Before I could consider returning to the Long Trail I had to get some hiking shoes better suited to stepping on piles of Schist and, oh yea, hike the John Muir Trail. While my existing trail runners scored high for traction in every review I found, I needed to find something significantly better before I would start planning my return. On the Vibram website I find a new (to me) option called Mega Grip.” the model is shown hiking upside down. The ad brags, “Megagrip: The new high performance rubber compound featuring unparalleled grip on wet and dry surfaces, rugged longevity and optimal ground adaptability.” On the Merrill website I saw their Capra hiking shoe has the Mega grip sole as well as a “stabilizing hoof-shaped outsole.” When was the last time you saw a mountain goat slip down a mountain? I bought a pair.
In the meantime, I had a date with the John Muir Trail and I wasn’t going to waste that hard to get permit. That’s right, part of the reason I had to leave the Long Trail was so I could get ready to hike the JMT. Well, instead of the LT serving as a training hike for the JMT, it had worn me out. Counterproductive to say the least. Now as the JMT is another story I’ll leave it at this. I was able to complete it and if it’s not already there, put the JMT on your bucket list. Here’s just a few visual reasons why.
The Merrills didn’t slip at all on California rocks and the stiffer sole even helped protect my feet from getting quite as beaten up. Once I returned home near the end of September and spent a week or so trying to regain lost weight I started watching the weather in Vermont. The hope was for a stretch of good days before the weather window closed for the season.
For several days things did not look good on the weather front. Hurricane Joaquin was churning in the Caribbean. The Category 4 storm was the biggest seen in the Atlantic in years and some of the forecast models had it drenching the northeast. If that were to happen, my assumption was I’d need to give up on the idea of hiking the entire trail in one year; the basic definition of a thru-hike. All I could do was gather what food I would need, make a tentative plan of how to resupply without using the mail and watch the weather.
It wasn’t until October 5 that I felt certain that the storm would stay far enough east to spare Vermont and the Long Trail. The forecast showed a few dry days in a row. While I was going to be flirting with winter weather before I could finish, I decided to take another shot. The next day I put my pack and a couple bags of food in the truck and started driving towards Stowe, Vermont.
A couple last minute calls got me a reservation at the Arbor House which turned out to be a great choice. The owner, Michael, allowed me to leave my truck on site for a couple days. He also did his best to make sure I wouldn’t be going hungry anytime soon. Breakfast was part of the room package; tasty and filling. When I turned down hash browns Michael told me I should eat them as I had a long hike ahead of me. He then handed me a fistful of energy bars to take along. As I was hiking “on the fly,” I decided to just use Stowe Cab for the shuttle back to the trail. The driver’s wife happened to be a bakery owner so the fare included a bag of freshly baked cookies. Sufficient calories would not be an issue on this stretch. And so on October 7th I was back on the Long Trail; hiking by about 9:30.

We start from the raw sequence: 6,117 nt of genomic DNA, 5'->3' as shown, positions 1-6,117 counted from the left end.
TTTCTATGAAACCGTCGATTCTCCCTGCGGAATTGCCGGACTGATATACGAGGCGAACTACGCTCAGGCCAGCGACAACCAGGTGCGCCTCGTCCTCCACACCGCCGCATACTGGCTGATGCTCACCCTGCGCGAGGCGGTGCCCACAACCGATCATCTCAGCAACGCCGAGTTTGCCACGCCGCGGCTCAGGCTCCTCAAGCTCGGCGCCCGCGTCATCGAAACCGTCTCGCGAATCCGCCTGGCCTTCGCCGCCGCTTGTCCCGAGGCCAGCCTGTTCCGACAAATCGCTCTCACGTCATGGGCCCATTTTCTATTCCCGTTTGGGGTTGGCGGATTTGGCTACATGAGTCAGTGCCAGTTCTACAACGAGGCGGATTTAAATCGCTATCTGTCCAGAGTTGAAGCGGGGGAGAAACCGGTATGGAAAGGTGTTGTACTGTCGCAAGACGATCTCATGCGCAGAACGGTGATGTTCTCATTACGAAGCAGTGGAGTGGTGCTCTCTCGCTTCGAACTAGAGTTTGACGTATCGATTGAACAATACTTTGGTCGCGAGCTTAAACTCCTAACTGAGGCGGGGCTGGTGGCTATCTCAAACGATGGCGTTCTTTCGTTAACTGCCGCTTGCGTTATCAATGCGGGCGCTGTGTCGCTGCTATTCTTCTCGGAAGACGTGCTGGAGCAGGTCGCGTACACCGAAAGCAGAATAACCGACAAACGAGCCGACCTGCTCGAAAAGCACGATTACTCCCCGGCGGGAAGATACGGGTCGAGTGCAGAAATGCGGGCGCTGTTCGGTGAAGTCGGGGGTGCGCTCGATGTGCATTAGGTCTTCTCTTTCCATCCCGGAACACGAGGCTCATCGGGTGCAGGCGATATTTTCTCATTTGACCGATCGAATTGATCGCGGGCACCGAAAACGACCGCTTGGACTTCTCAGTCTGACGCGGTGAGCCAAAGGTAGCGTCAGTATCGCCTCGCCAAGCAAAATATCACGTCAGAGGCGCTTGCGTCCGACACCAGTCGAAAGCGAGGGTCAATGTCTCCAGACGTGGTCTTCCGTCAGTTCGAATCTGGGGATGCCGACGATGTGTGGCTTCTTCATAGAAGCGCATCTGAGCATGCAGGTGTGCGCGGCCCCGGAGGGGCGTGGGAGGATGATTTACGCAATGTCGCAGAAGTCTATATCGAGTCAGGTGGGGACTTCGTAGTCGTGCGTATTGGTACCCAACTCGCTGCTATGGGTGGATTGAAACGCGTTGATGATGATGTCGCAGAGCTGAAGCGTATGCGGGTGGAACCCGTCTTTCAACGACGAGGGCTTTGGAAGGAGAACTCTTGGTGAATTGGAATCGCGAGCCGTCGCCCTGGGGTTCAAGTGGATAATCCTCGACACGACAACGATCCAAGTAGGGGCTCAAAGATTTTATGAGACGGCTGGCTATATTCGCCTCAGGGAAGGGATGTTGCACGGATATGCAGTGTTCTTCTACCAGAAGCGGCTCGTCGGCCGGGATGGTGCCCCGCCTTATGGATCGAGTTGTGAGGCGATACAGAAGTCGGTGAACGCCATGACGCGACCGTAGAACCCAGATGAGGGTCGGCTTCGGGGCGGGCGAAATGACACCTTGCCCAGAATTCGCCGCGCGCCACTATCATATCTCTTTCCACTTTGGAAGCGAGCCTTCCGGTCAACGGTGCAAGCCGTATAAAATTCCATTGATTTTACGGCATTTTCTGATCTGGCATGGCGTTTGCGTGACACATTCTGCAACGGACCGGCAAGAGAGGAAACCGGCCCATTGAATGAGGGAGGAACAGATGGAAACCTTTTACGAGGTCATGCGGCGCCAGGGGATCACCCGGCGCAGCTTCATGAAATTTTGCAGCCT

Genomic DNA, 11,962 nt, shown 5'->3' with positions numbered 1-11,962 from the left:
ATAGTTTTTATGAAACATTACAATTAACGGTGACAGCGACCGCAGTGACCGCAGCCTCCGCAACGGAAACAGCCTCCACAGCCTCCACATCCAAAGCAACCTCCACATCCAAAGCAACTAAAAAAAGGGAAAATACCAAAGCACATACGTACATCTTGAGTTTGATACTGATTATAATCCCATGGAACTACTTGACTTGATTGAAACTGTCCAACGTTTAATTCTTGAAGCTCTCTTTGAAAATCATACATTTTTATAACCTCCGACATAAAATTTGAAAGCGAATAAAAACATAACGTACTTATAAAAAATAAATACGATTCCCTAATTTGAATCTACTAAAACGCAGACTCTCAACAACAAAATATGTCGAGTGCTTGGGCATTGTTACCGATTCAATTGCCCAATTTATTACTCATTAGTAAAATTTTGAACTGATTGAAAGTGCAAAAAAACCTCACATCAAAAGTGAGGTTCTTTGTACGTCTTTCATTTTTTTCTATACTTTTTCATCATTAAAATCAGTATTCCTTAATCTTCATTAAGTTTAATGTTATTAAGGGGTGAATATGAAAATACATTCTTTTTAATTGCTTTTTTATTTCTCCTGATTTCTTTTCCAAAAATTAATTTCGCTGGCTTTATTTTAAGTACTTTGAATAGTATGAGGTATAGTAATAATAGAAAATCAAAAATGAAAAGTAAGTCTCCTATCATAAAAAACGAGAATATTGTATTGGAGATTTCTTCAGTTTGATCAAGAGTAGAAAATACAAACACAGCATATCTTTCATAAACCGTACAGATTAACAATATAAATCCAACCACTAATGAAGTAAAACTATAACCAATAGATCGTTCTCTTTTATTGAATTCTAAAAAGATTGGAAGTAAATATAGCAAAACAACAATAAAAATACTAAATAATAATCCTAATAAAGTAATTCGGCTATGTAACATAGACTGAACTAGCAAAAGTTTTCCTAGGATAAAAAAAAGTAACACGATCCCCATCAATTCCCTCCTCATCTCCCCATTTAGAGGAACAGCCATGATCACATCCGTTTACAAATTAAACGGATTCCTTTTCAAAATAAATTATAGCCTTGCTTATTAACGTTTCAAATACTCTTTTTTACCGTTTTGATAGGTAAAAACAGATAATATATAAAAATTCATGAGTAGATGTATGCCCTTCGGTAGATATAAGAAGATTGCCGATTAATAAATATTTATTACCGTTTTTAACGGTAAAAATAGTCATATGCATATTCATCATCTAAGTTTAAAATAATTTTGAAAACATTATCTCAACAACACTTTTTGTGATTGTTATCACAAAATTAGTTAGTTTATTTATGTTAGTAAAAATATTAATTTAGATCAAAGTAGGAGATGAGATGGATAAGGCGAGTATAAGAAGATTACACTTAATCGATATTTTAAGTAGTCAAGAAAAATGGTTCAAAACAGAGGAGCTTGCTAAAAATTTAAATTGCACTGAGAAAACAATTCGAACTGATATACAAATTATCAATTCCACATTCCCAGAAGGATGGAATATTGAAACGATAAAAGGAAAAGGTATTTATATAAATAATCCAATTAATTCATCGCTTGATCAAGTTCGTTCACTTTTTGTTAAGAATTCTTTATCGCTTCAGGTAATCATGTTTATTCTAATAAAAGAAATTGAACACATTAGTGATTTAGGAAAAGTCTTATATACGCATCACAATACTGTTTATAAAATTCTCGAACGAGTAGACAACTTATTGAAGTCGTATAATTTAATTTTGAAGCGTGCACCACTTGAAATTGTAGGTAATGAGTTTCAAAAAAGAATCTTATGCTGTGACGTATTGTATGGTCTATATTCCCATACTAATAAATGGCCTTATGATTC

The trail had recently been rerouted in the area. After many years of effort, a specific trail bridge had been completed across the Winooski River, eliminating an extensive road walk. After the bridge, the new route was pretty smooth with, low and behold, switchbacks. Not like the 100 off Mount Whitney, but not straight up either. After a few miles, the new route rejoined the old and the tread was back to its rocky, rooty self. The going was a bit slow, but new shoes seem to grab better than the old ones. Vermont’s fall color was in full display, providing a beautiful diversion as I ground up Mt Bolton. It was quite a climb, but my legs and lungs felt good, especially since I was carrying a light pack to help speed my progress. I was going stoveless on this stretch. My camp shoes and some small items like a back up phone battery were also left behind. In a last minute decision, I did put the tent back in the pack. I was concerned I might need it if I had some bad luck and couldn’t make it to a shelter. Also, the pack looked empty and depressed without it.
A great day for hiking, cool and breezy all day with a bit of sun. Despite the light weight it took forever to peak out and the descent was steep including multiple ladders. I was feeling much more confident with the mega grip shoes compared to my previous (lackadaisical grip) shoes, but the drop was still slow. No switchbacks, but many steps taller than my inseam. Despite the shoes holding on rocks, I did slip and fall on some mud, but no dramatic issues.
As I was moving along I noticed it was getting darker. It was 6 pm, the sun was setting and a map check showed I still had over ½ mile to go. Luckily, by that point the trail was pretty well off the cliffs and so I could pick up the pace. After some nervous hiking I arrived at Taylor Lodge with about 5 minutes of light to spare. Despite the darkening sky the view from the Lodge was outstanding. This would have been a rough place to hike by headlamp. The shorter amount of daylight would need to be a consideration from here on out.
After getting some water from a nearby stream in the dark, I ended up sharing the shelter with Maggie and Anna, two local section hikers on their last night out of a five day trip covering 50 miles. Dinner was trail mix, summer sausage and a few ounces of cheese. It didn’t seem like much of a reward for hiking 16 miles. I missed the stove already.